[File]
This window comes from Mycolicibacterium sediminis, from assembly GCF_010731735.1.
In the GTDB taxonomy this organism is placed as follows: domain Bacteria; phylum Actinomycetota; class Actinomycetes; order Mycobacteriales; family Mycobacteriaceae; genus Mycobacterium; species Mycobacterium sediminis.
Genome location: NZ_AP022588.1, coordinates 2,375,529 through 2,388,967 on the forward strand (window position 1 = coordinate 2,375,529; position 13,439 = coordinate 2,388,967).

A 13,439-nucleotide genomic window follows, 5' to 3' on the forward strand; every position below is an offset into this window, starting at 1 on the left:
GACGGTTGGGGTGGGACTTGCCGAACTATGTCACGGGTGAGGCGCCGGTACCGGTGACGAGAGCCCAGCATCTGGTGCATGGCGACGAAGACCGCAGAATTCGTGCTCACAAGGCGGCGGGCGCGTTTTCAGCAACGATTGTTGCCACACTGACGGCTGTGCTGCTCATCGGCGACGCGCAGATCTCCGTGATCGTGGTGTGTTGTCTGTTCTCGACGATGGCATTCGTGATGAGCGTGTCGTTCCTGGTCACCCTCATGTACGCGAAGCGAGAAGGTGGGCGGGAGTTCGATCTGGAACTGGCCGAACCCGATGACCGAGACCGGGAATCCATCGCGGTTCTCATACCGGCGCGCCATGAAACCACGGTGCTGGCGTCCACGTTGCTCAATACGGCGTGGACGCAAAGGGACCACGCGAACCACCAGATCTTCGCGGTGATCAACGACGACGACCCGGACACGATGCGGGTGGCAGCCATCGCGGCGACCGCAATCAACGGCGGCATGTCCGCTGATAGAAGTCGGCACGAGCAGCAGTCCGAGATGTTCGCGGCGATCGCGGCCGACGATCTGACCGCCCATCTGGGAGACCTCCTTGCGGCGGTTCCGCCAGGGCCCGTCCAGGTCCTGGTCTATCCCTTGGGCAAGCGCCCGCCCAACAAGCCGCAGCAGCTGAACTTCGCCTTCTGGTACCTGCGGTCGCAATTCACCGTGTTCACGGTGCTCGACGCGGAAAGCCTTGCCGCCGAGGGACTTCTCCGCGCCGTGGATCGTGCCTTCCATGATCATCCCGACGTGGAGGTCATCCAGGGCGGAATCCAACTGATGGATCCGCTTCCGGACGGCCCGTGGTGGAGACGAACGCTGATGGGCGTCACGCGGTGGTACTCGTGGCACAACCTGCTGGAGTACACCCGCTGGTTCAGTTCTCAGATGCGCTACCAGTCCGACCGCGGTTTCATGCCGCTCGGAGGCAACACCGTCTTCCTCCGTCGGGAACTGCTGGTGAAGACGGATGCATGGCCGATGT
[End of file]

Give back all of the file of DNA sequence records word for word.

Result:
This window comes from Mycolicibacterium sediminis, from assembly GCF_010731735.1.
In the GTDB taxonomy this organism is placed as follows: domain Bacteria; phylum Actinomycetota; class Actinomycetes; order Mycobacteriales; family Mycobacteriaceae; genus Mycobacterium; species Mycobacterium sediminis.
Genome location: NZ_AP022588.1, coordinates 2,375,529 through 2,388,967 on the forward strand (window position 1 = coordinate 2,375,529; position 13,439 = coordinate 2,388,967).

A 13,439-nucleotide genomic window follows, 5' to 3' on the forward strand; every position below is an offset into this window, starting at 1 on the left:
GACGGTTGGGGTGGGACTTGCCGAACTATGTCACGGGTGAGGCGCCGGTACCGGTGACGAGAGCCCAGCATCTGGTGCATGGCGACGAAGACCGCAGAATTCGTGCTCACAAGGCGGCGGGCGCGTTTTCAGCAACGATTGTTGCCACACTGACGGCTGTGCTGCTCATCGGCGACGCGCAGATCTCCGTGATCGTGGTGTGTTGTCTGTTCTCGACGATGGCATTCGTGATGAGCGTGTCGTTCCTGGTCACCCTCATGTACGCGAAGCGAGAAGGTGGGCGGGAGTTCGATCTGGAACTGGCCGAACCCGATGACCGAGACCGGGAATCCATCGCGGTTCTCATACCGGCGCGCCATGAAACCACGGTGCTGGCGTCCACGTTGCTCAATACGGCGTGGACGCAAAGGGACCACGCGAACCACCAGATCTTCGCGGTGATCAACGACGACGACCCGGACACGATGCGGGTGGCAGCCATCGCGGCGACCGCAATCAACGGCGGCATGTCCGCTGATAGAAGTCGGCACGAGCAGCAGTCCGAGATGTTCGCGGCGATCGCGGCCGACGATCTGACCGCCCATCTGGGAGACCTCCTTGCGGCGGTTCCGCCAGGGCCCGTCCAGGTCCTGGTCTATCCCTTGGGCAAGCGCCCGCCCAACAAGCCGCAGCAGCTGAACTTCGCCTTCTGGTACCTGCGGTCGCAATTCACCGTGTTCACGGTGCTCGACGCGGAAAGCCTTGCCGCCGAGGGACTTCTCCGCGCCGTGGATCGTGCCTTCCATGATCATCCCGACGTGGAGGTCATCCAGGGCGGAATCCAACTGATGGATCCGCTTCCGGACGGCCCGTGGTGGAGACGAACGCTGATGGGCGTCACGCGGTGGTACTCGTGGCACAACCTGCTGGAGTACACCCGCTGGTTCAGTTCTCAGATGCGCTACCAGTCCGACCGCGGTTTCATGCCGCTCGGAGGCAACACCGTCTTCCTCCGTCGGGAACTGCTGGTGAAGACGGATGCATGGCCGATGT